We’ve had some great juicy and imaginative ones! However, we’re still looking for ones that might stick. As you know I am always on the Quest.

Here is what we have so far with those receiving the most votes at the top as of now.

As you can see, none of the “usual suspects” garnered too many votes. It looks like the community is allergic to “Senior Citizen”. In all honesty, the creative options our community pulled out, “Polished Silver” “Recycled Teenager”, “Nostalgic Expert” felt more fun! Let’s face it no one, our age, wants to be called “elderly”.

And in case you want to see what I shared on this, watch it here:

A little tidbit of information from The Grand Nudge for you:

Becca Levy’s longevity research in a Yale study shows that when we’re negative about getting old, we can start to feel, and even act old, and that can undermine our actual length of life. What she found was that the people who had a positive view of aging, and said so, lived about 7 ½ years longer than the people who saw aging in a negative light. 

Tip: Every time you think to say, “ I am getting old.” Or “I am senior moment”.  Stop! 

Continuing The Quest: Coming together despite the distance

Halloween and some great gals who are taking ACTION. 

This is my favorite time of year. Halloween, Fall weather, leaves turning, my birthday, and having some fun with videos and staying connected to you all. I have been very busy! My Facebook Live’s on Mondays has kept me hopping and engaged. Changing topics every week to offer value is fun and challenging. Hopefully, you have joined me, if not please do on the Facebook page for Women for Living in Community Network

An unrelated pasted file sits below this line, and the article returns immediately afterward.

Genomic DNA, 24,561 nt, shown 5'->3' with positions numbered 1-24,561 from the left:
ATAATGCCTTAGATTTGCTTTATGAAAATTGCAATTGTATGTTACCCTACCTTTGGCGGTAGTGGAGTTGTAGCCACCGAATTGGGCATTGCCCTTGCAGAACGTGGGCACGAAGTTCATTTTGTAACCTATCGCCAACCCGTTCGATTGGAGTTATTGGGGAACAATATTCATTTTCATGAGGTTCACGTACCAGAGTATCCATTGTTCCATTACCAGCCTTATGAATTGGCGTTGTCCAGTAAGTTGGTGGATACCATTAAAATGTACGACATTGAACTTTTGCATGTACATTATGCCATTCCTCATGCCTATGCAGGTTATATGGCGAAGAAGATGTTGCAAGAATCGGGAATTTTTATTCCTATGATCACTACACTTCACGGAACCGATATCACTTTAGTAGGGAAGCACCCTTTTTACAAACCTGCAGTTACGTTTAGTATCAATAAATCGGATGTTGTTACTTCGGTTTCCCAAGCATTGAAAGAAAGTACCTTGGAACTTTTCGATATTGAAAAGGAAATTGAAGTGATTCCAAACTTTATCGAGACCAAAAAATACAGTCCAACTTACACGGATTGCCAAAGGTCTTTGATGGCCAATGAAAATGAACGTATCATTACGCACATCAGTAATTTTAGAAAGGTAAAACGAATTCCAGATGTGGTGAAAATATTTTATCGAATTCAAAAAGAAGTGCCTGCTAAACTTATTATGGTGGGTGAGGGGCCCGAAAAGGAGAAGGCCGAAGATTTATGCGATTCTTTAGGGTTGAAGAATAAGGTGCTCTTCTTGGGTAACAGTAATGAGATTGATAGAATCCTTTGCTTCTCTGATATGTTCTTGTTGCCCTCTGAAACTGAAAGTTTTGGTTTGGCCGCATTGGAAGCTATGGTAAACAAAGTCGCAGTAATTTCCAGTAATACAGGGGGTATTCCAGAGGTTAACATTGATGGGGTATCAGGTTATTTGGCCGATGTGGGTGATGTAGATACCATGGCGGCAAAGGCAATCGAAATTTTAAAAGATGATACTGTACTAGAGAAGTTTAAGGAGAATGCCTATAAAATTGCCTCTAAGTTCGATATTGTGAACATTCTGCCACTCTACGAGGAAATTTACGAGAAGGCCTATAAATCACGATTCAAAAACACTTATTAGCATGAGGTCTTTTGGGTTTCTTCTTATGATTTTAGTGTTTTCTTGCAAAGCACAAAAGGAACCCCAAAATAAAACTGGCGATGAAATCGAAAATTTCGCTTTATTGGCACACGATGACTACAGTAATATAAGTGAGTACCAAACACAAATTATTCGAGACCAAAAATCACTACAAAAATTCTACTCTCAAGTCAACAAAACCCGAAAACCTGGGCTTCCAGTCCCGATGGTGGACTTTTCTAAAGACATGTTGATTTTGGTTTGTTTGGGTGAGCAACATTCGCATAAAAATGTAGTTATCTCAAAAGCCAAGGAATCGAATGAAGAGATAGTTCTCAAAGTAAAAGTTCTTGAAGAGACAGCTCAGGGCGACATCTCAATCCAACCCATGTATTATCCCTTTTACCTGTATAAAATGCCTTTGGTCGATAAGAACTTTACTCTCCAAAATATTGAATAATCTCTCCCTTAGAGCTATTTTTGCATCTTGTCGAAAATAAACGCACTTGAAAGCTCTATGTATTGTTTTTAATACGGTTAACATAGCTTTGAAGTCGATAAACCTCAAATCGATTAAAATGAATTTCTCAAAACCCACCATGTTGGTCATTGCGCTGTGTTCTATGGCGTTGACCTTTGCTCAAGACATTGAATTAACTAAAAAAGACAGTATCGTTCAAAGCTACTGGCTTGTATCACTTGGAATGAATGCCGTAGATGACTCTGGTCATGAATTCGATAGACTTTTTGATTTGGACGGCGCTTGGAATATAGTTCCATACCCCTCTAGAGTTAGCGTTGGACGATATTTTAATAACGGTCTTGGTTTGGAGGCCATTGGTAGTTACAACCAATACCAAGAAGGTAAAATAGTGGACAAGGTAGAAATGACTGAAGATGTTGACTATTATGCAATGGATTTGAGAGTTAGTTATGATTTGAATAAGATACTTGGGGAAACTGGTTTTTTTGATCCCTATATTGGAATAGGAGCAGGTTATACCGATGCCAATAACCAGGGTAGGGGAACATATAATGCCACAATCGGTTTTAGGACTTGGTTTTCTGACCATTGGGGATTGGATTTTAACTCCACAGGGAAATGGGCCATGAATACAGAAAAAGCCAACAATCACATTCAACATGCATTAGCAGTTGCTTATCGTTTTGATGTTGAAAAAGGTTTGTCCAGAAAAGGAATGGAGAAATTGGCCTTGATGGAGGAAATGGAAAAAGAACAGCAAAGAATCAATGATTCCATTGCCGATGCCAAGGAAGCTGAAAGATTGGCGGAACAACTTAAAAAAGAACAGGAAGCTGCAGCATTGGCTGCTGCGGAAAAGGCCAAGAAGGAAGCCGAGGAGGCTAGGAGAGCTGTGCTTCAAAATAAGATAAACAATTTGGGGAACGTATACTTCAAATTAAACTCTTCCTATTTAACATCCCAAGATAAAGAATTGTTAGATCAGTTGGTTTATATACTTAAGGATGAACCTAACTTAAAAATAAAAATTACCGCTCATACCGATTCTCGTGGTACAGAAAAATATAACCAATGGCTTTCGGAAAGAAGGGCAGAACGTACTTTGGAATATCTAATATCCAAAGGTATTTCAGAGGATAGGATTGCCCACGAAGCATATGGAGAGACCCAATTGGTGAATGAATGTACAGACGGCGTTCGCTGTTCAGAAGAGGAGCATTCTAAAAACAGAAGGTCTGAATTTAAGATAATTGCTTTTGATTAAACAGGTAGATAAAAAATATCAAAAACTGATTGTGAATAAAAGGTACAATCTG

Everyone was doing Zoom last year, and I thought it was “time” for me to do that too.

What happened is more about the women who gathered than zoom or my class but a few basic details.

We came together over Zoom from different parts of the country after my offering of a 5 session class on my guidebook, Your Quest for Home last Fall. There were 9 women who took the class with all its technical challenges (you know, “can you unmute?”). Oh, and my MacBook Pro gave up on the 3rd session. That was a real test of trust, flexibility and commitment which are all things needed on the quest.

About Us 

More than half of the women continued to stay connected through our bi-monthly zoom meetings to support the 6 of us after the original class offering was completed. It is called “Continuing the Quest” (CTQ). 

The timing was interesting during the class sessions as we had big events all over the world, a presidential election and the insurrection at the US Capital. And of course, we were all sequestered at home by a global pandemic. We bonded even more during this time.